The California Dental Boards of Health and the Department of Public Health are expected to vote this week on a bill that would expand access to dental care for people who have not had access to it before.
The California DCTB’s dental board has until February 20 to decide whether to approve or reject the bill.
The proposal has attracted criticism from some dentists, who have warned that it would have a devastating effect on patients.
The bill, AB 856, would require that all California dental offices open to the public within a 30-day period to offer free dental care.
It would also require that dental professionals have an annual license to practice dentistry in the state, a license that would be issued by the state and would be valid for five years.
The proposal would also allow patients who do not have a valid license to obtain a California-issued dental license for $10 per visit.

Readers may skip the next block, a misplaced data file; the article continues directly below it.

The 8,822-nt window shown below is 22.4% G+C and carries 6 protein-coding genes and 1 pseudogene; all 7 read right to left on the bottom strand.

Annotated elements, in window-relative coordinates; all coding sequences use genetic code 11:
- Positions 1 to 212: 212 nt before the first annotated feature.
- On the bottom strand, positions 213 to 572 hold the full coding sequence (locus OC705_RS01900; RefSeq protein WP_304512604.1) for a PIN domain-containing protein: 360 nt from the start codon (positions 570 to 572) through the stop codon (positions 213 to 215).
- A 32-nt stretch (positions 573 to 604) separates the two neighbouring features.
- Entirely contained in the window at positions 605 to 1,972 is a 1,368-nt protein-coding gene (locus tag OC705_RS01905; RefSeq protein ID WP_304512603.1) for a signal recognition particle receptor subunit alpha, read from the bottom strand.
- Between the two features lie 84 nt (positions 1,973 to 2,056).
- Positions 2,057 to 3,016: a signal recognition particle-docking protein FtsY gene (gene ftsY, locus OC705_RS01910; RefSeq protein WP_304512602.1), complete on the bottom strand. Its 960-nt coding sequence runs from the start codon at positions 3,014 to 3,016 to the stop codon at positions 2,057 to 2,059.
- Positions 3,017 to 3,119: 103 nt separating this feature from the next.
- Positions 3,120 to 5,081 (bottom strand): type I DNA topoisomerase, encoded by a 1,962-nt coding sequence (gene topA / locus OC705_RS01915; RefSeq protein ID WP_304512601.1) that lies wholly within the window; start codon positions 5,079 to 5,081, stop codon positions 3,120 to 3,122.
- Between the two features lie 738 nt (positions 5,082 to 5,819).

It also would require all dental offices in California to be certified as dental offices of record by the California Department of State Health Services.
The proposed law would also expand the use of dental technology.
The bill would allow the state to require dental technicians to wear a face shield during oral hygiene procedures and allow for the use for preventive care of dental implants and appliances.
The dental board also wants to increase access to oral hygiene services.
The board would also prohibit dentists from practicing dental surgery unless they have a state-issued license and would require the state-licensed dental technicians who practice dental surgery to obtain an annual state-certified license.
The legislation would also set up a dental audit agency to conduct audits of dental facilities to make sure they are meeting state requirements.
The governor and the state attorney general have said that they would veto the bill if it becomes law.